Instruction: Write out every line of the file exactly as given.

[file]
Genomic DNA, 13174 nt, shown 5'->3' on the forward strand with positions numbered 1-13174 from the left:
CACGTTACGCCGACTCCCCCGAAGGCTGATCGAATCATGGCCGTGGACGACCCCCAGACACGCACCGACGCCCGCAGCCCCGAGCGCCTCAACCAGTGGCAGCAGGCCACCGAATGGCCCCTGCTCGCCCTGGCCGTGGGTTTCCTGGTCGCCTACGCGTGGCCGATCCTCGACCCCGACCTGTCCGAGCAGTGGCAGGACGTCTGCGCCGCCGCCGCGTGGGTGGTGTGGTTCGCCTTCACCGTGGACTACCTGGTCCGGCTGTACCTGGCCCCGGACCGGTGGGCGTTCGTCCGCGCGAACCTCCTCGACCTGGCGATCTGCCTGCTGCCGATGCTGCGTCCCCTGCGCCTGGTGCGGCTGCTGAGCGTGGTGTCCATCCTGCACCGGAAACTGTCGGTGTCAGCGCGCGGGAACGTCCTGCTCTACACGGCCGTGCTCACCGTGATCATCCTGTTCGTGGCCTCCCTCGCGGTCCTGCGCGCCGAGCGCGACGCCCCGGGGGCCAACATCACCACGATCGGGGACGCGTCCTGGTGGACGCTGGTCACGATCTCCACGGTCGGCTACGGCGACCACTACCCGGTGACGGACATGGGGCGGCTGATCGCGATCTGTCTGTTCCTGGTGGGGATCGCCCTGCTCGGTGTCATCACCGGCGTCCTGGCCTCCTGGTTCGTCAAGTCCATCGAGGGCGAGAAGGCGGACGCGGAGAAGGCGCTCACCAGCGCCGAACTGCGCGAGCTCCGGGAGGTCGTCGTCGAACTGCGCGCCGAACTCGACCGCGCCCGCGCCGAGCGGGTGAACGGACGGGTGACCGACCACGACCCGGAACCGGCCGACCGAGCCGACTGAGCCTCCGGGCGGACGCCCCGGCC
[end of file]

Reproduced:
Genomic DNA, 13174 nt, shown 5'->3' on the forward strand with positions numbered 1-13174 from the left:
CACGTTACGCCGACTCCCCCGAAGGCTGATCGAATCATGGCCGTGGACGACCCCCAGACACGCACCGACGCCCGCAGCCCCGAGCGCCTCAACCAGTGGCAGCAGGCCACCGAATGGCCCCTGCTCGCCCTGGCCGTGGGTTTCCTGGTCGCCTACGCGTGGCCGATCCTCGACCCCGACCTGTCCGAGCAGTGGCAGGACGTCTGCGCCGCCGCCGCGTGGGTGGTGTGGTTCGCCTTCACCGTGGACTACCTGGTCCGGCTGTACCTGGCCCCGGACCGGTGGGCGTTCGTCCGCGCGAACCTCCTCGACCTGGCGATCTGCCTGCTGCCGATGCTGCGTCCCCTGCGCCTGGTGCGGCTGCTGAGCGTGGTGTCCATCCTGCACCGGAAACTGTCGGTGTCAGCGCGCGGGAACGTCCTGCTCTACACGGCCGTGCTCACCGTGATCATCCTGTTCGTGGCCTCCCTCGCGGTCCTGCGCGCCGAGCGCGACGCCCCGGGGGCCAACATCACCACGATCGGGGACGCGTCCTGGTGGACGCTGGTCACGATCTCCACGGTCGGCTACGGCGACCACTACCCGGTGACGGACATGGGGCGGCTGATCGCGATCTGTCTGTTCCTGGTGGGGATCGCCCTGCTCGGTGTCATCACCGGCGTCCTGGCCTCCTGGTTCGTCAAGTCCATCGAGGGCGAGAAGGCGGACGCGGAGAAGGCGCTCACCAGCGCCGAACTGCGCGAGCTCCGGGAGGTCGTCGTCGAACTGCGCGCCGAACTCGACCGCGCCCGCGCCGAGCGGGTGAACGGACGGGTGACCGACCACGACCCGGAACCGGCCGACCGAGCCGACTGAGCCTCCGGGCGGACGCCCCGGCC